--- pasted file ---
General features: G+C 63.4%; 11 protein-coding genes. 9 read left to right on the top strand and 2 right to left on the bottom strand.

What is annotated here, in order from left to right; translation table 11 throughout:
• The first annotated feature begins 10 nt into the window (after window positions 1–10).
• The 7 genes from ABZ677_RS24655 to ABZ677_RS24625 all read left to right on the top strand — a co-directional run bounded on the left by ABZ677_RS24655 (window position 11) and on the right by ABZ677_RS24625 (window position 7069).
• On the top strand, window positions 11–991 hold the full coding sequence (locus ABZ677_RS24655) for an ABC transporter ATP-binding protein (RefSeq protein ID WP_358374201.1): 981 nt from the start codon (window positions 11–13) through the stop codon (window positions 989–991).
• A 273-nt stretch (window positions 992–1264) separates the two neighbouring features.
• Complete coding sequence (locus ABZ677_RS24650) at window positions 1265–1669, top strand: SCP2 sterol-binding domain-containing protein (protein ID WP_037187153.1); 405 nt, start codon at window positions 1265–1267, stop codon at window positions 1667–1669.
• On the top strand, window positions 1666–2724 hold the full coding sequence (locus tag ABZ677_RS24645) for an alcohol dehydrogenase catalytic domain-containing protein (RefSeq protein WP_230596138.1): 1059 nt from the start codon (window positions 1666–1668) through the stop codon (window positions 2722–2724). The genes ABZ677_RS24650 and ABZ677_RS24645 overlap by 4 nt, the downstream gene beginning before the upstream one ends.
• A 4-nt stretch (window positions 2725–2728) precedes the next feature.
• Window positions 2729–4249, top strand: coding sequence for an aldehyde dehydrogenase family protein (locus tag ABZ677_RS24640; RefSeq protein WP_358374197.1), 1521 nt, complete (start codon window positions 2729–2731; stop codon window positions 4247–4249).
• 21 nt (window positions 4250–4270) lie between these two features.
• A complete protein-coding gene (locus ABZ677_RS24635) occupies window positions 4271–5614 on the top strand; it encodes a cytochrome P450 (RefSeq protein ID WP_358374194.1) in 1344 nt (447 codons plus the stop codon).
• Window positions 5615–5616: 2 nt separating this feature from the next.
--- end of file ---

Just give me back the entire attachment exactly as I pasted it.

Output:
General features: G+C 63.4%; 11 protein-coding genes. 9 read left to right on the top strand and 2 right to left on the bottom strand.

What is annotated here, in order from left to right; translation table 11 throughout:
• The first annotated feature begins 10 nt into the window (after window positions 1–10).
• The 7 genes from ABZ677_RS24655 to ABZ677_RS24625 all read left to right on the top strand — a co-directional run bounded on the left by ABZ677_RS24655 (window position 11) and on the right by ABZ677_RS24625 (window position 7069).
• On the top strand, window positions 11–991 hold the full coding sequence (locus ABZ677_RS24655) for an ABC transporter ATP-binding protein (RefSeq protein ID WP_358374201.1): 981 nt from the start codon (window positions 11–13) through the stop codon (window positions 989–991).
• A 273-nt stretch (window positions 992–1264) separates the two neighbouring features.
• Complete coding sequence (locus ABZ677_RS24650) at window positions 1265–1669, top strand: SCP2 sterol-binding domain-containing protein (protein ID WP_037187153.1); 405 nt, start codon at window positions 1265–1267, stop codon at window positions 1667–1669.
• On the top strand, window positions 1666–2724 hold the full coding sequence (locus tag ABZ677_RS24645) for an alcohol dehydrogenase catalytic domain-containing protein (RefSeq protein WP_230596138.1): 1059 nt from the start codon (window positions 1666–1668) through the stop codon (window positions 2722–2724). The genes ABZ677_RS24650 and ABZ677_RS24645 overlap by 4 nt, the downstream gene beginning before the upstream one ends.
• A 4-nt stretch (window positions 2725–2728) precedes the next feature.
• Window positions 2729–4249, top strand: coding sequence for an aldehyde dehydrogenase family protein (locus tag ABZ677_RS24640; RefSeq protein WP_358374197.1), 1521 nt, complete (start codon window positions 2729–2731; stop codon window positions 4247–4249).
• 21 nt (window positions 4250–4270) lie between these two features.
• A complete protein-coding gene (locus ABZ677_RS24635) occupies window positions 4271–5614 on the top strand; it encodes a cytochrome P450 (RefSeq protein ID WP_358374194.1) in 1344 nt (447 codons plus the stop codon).
• Window positions 5615–5616: 2 nt separating this feature from the next.